Measure D barely squeaked over the 55 percent threshold with all precincts reporting. But with so many vote by mail ballots yet to be counted, the race remains too close to call.
On Tuesday, the Contra Costa County registrar of voters said up to 20 percent of vote -- mailed-in ballots, or those dropped off Tuesday at polling places -- remain to be counted.
Measure D authorizes the San Ramon Valley school district to issue up to $260 million in bonds to finance 45 infrastructure and technology upgrades at San Ramon Valley district schools.
The projects include seismic upgrades; upgrades to electrical, heating and air-conditioning systems; technology infrastructure upgrades; security cameras; new classrooms; new stadium bleachers at San Ramon Valley and Monte Vista high schools; and a new $31 million elementary school in Dougherty Valley.
San Ramon Valley voters approved a $70 million bond measure in 1998 and a $260 million bond measure in 2002. District residents are currently paying down those bonds.
Local voters also approved a $144 annual parcel tax -- Measure C -- in 2009 to help fill a funding gap since the 2008 recession began. Measure C expires in 2016.
The average annual tax required to repay all of the bonds issued under Measure D would be $27.75 per $100,000 of a home's assessed valuation, according to district estimates. The anticipated combined tax rate for funding all three bonds is $75 annually per $100,000 in assessed value, or $375 for a home assessed at $500,000.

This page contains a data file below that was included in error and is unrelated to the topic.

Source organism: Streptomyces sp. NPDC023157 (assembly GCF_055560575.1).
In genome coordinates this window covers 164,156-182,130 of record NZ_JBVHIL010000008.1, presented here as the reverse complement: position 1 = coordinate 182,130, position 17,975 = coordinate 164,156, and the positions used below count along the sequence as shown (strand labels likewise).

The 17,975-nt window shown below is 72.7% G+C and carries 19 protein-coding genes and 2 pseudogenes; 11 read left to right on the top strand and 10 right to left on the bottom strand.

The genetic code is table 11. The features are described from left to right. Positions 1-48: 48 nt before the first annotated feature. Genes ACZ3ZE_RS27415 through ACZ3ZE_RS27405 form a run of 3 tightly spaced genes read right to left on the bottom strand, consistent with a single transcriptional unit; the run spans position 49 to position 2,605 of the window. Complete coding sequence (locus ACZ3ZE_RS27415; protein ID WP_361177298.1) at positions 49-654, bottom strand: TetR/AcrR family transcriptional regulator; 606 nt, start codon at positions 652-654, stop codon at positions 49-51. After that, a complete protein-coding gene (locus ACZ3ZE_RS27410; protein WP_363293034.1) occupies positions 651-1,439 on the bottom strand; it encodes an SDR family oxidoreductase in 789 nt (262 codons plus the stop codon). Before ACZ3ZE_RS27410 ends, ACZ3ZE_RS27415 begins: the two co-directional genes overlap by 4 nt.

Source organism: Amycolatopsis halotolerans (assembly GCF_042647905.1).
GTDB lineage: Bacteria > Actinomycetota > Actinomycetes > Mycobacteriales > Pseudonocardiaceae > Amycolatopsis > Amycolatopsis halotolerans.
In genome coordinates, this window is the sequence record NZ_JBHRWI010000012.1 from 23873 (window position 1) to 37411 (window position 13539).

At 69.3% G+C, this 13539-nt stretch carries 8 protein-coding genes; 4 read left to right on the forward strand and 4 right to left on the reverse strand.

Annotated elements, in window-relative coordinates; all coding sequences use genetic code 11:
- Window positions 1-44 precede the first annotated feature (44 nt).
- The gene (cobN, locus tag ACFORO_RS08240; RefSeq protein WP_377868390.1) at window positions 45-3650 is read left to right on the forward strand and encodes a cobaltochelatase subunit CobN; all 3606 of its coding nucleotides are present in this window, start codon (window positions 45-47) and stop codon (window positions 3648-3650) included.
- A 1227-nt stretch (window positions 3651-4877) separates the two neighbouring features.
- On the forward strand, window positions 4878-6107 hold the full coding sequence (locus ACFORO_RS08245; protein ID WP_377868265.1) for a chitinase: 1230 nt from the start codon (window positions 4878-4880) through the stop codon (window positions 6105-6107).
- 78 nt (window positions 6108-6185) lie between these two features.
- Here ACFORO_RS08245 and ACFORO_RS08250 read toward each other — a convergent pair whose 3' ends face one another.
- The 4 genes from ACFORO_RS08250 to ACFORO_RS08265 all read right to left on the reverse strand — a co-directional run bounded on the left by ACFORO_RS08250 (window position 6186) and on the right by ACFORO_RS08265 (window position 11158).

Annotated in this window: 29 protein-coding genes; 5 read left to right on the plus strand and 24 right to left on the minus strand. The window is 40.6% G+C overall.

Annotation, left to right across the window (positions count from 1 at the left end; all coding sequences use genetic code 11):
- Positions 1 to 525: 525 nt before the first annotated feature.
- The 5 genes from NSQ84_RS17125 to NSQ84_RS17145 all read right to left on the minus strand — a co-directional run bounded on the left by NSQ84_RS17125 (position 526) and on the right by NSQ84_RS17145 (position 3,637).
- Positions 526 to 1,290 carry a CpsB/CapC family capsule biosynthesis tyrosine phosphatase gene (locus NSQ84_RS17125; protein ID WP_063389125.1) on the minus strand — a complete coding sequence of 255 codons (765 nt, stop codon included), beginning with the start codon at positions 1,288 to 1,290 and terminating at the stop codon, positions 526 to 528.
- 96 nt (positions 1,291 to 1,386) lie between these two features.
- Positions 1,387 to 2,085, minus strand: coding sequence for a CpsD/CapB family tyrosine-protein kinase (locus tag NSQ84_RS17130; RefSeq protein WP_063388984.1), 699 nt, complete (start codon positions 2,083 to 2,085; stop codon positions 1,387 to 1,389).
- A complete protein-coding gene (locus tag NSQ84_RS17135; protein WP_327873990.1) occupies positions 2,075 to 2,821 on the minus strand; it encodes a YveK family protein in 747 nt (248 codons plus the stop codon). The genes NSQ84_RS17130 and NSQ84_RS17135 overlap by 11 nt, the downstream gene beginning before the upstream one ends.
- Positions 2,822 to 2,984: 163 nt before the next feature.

Every member on the board of education has supported Measure D, and all three candidates running for two open seats on the board supported it.
Supporters say the measure is worth the cost and that the district's older schools are in dire need of infrastructure upgrades. They have also argued that the district has a track record of responsibly using money raised by past bond measures.
Opponents claim Measure D goes too far. They have argued that raising taxes on homeowners during tough economic times is not the right thing to do, and that infrastructure and technology upgrades should be paid for from the district's general fund. They argue that the bond enables more general fund money to go to salaries and benefits for district teachers and personnel.
Contact Jason Sweeney at 925-847-2123. Follow him at Twitter.com/Jason_Sweeney.